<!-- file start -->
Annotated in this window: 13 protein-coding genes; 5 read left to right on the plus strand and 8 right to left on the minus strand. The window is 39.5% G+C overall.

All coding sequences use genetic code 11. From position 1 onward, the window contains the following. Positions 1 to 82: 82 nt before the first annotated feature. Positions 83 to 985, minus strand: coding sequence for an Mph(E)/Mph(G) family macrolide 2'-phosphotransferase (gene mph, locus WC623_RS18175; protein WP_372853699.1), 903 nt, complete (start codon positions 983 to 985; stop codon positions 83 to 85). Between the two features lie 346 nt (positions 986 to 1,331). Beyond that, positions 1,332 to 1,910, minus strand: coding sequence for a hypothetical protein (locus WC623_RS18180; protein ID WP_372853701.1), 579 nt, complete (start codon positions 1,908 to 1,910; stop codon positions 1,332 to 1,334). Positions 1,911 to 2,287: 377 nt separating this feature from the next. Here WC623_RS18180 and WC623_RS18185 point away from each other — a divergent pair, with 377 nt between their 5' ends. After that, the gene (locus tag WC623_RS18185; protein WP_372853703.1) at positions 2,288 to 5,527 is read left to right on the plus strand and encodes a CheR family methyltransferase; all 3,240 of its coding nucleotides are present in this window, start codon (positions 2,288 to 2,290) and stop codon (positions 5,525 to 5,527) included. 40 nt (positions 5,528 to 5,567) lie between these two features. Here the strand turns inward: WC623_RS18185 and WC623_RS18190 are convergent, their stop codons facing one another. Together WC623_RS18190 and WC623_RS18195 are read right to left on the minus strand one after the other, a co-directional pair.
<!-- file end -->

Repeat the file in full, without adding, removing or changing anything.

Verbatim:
Annotated in this window: 13 protein-coding genes; 5 read left to right on the plus strand and 8 right to left on the minus strand. The window is 39.5% G+C overall.

All coding sequences use genetic code 11. From position 1 onward, the window contains the following. Positions 1 to 82: 82 nt before the first annotated feature. Positions 83 to 985, minus strand: coding sequence for an Mph(E)/Mph(G) family macrolide 2'-phosphotransferase (gene mph, locus WC623_RS18175; protein WP_372853699.1), 903 nt, complete (start codon positions 983 to 985; stop codon positions 83 to 85). Between the two features lie 346 nt (positions 986 to 1,331). Beyond that, positions 1,332 to 1,910, minus strand: coding sequence for a hypothetical protein (locus WC623_RS18180; protein ID WP_372853701.1), 579 nt, complete (start codon positions 1,908 to 1,910; stop codon positions 1,332 to 1,334). Positions 1,911 to 2,287: 377 nt separating this feature from the next. Here WC623_RS18180 and WC623_RS18185 point away from each other — a divergent pair, with 377 nt between their 5' ends. After that, the gene (locus tag WC623_RS18185; protein WP_372853703.1) at positions 2,288 to 5,527 is read left to right on the plus strand and encodes a CheR family methyltransferase; all 3,240 of its coding nucleotides are present in this window, start codon (positions 2,288 to 2,290) and stop codon (positions 5,525 to 5,527) included. 40 nt (positions 5,528 to 5,567) lie between these two features. Here the strand turns inward: WC623_RS18185 and WC623_RS18190 are convergent, their stop codons facing one another. Together WC623_RS18190 and WC623_RS18195 are read right to left on the minus strand one after the other, a co-directional pair.